05 May Deicing: When Do You Use Salt? When Do You Use Sand?
Our snow removal clients often ask why we use salt sometimes but use sand at other times. It comes down to several different factors with the two materials. We’re going to do a mailbag with the most common questions asked. I’m making up the questions for this article but we have been asked many of these questions at different times.
Sand is really cheap. Why not just use it all the time?
We would love to use sand all the time to help save our clients money on their monthly charges. Unfortunately, sand isn’t effective at melting ice, it’s bad for the environment, and it’s really hard to clean up in spring. Back when everyone used to use sand all the time, the sand would accumulate in holding ponds and rivers. This effects the water levels and the water content. The sand also accumulates in parking lots and roads which requires a street sweeper or other involved work to clean up once the snow has melted.
You said sand doesn’t melt ice?
Good job! I did say that. Sand is strictly an abrasive material. It can melt ice through friction of car tires and things like that but that’s incidental. The primary function of sand is that, when applied liberally, it gives great traction on slick roads. In cold temperatures, sand can clump up and freezing but if you mix the sand with salt (like KG Landscape does), the sand does not clump up and continues to give traction. Sand can also get bushed off major traffic areas pretty easily so you might have to do multiple applications.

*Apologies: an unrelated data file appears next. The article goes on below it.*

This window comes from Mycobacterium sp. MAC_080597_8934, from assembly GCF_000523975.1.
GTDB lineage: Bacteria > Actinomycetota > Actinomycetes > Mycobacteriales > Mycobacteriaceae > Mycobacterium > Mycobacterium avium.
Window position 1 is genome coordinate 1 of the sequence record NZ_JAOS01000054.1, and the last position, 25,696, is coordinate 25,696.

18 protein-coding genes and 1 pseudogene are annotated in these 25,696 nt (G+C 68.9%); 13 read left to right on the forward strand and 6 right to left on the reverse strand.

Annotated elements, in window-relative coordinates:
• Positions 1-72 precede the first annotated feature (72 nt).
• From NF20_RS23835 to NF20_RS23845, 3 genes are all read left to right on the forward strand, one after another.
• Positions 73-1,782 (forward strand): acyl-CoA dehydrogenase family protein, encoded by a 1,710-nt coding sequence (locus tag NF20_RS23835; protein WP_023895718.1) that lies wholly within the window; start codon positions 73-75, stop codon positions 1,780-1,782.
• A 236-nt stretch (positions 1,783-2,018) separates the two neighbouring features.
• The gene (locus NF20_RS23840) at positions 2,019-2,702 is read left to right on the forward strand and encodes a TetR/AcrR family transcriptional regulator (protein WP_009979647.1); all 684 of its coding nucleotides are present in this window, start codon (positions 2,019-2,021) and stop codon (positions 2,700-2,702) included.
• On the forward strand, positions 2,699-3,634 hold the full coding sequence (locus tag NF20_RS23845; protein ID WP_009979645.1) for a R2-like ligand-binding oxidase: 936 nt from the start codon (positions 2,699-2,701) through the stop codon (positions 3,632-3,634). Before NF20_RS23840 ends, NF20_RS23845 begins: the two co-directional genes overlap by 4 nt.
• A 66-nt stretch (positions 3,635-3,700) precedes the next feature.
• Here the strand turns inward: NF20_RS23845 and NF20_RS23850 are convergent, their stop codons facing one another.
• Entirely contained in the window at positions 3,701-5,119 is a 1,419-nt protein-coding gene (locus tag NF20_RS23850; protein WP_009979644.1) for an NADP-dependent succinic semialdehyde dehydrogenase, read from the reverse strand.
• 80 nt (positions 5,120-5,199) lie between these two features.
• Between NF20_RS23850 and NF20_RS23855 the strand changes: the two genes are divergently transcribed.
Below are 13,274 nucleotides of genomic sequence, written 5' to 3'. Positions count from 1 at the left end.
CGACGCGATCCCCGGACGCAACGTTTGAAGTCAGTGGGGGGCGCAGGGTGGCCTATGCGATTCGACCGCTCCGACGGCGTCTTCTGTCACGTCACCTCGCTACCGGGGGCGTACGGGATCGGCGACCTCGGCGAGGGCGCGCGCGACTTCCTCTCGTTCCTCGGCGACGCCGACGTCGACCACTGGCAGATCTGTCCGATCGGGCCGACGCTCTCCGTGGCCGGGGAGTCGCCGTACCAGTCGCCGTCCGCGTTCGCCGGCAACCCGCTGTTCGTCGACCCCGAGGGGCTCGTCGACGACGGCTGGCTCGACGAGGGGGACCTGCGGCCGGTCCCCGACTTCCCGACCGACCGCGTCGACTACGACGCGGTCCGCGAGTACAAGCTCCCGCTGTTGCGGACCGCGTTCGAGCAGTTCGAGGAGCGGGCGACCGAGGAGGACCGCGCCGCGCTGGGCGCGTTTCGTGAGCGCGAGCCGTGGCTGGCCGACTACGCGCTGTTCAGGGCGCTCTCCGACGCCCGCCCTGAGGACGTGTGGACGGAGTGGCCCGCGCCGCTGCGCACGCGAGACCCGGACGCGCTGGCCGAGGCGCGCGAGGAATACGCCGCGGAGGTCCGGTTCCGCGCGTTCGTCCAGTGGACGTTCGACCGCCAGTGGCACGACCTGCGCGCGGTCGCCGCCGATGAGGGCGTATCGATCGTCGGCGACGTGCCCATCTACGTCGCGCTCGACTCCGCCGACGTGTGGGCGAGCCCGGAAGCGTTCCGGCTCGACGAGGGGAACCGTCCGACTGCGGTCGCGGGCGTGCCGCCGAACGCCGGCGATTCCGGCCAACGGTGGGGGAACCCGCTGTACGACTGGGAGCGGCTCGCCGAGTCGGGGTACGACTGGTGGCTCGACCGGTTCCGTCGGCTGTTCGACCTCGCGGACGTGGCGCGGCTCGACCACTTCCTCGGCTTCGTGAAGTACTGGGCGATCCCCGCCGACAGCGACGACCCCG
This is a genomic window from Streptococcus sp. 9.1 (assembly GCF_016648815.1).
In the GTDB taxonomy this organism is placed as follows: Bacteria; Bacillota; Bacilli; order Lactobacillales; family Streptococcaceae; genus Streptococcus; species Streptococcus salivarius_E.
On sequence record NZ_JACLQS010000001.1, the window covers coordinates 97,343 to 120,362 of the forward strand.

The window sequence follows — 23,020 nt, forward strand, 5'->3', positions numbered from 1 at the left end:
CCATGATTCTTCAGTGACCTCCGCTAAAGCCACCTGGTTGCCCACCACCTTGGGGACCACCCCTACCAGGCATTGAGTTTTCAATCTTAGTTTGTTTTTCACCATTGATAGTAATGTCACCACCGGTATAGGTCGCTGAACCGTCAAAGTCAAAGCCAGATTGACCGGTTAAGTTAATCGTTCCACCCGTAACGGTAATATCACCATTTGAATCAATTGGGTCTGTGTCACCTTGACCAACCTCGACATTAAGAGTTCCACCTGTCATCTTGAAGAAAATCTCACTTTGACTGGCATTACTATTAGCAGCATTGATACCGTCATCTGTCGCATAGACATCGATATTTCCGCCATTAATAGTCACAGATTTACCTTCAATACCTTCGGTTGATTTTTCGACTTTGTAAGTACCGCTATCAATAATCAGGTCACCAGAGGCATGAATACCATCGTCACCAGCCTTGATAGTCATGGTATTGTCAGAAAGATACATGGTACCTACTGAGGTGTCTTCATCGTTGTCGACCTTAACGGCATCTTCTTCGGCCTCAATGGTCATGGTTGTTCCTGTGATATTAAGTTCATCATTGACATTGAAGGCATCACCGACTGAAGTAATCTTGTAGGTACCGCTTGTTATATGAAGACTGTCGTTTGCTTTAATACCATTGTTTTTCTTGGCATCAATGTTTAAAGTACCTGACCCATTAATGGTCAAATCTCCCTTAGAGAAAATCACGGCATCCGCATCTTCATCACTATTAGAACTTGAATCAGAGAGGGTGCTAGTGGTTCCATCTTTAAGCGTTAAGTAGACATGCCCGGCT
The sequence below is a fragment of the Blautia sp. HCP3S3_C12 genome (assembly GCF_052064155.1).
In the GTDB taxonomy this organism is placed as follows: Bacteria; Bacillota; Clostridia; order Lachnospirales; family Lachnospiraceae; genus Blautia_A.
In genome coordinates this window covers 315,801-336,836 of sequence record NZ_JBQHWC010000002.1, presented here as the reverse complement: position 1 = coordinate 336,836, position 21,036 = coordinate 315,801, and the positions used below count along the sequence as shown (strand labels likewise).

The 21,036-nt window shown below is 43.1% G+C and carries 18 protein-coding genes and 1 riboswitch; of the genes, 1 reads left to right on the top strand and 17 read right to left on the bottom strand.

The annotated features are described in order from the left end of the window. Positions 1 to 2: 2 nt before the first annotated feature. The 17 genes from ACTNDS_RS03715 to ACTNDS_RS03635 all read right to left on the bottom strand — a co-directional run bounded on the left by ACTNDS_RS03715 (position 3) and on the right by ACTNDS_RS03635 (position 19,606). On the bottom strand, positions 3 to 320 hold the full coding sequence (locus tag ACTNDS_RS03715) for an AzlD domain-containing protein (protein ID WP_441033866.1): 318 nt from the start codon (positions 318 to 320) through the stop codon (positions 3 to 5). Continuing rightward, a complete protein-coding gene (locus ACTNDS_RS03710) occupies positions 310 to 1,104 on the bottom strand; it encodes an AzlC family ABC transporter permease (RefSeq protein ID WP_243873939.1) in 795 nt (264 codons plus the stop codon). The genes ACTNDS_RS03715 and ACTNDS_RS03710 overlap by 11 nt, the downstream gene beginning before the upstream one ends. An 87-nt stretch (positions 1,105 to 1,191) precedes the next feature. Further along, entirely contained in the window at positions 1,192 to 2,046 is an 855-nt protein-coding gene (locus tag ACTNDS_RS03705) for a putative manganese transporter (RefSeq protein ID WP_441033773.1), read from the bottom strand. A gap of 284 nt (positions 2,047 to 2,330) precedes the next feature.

Salt can only be used in certain temperatures ranges. You can check out the picture to the right to see what I’m talking about. The salt that most commercial companies use is good to about 15º F. Don’t mind the middle column, at those temperatures the salt will only melt the snow over a really, really, really long time. Salt on the other hand is good at all temperatures, so we use it when the temperatures are very cold and our clients need some traction in their parking lots.
Many people are conscious of their impact on the world nowadays, are either of these not great for the environment?
Wellllll, neither of them is all that great for the environment. Salt can burn the grass and shrubs near streets and parking lots. It also makes the rivers and lakes much more full of salt which has bad effects on the plant and animal life near them. Salt also corrodes steel and other metal structures. As discussed earlier, sand filters into rivers and lakes to make them fill up more. Also, sand is often mixed with salt so all the problems with salt apply to sand as well. Sooooo neither of them is really great for the environment.
That’s unfortunate. What’s the best method for getting rid of ice then?
Of course, the best method for keeping ice off the roads, parking lots, and sidewalks is using a professional, experienced snow removal company.
You mean like KG Landscape Management?
Thank you for finishing that.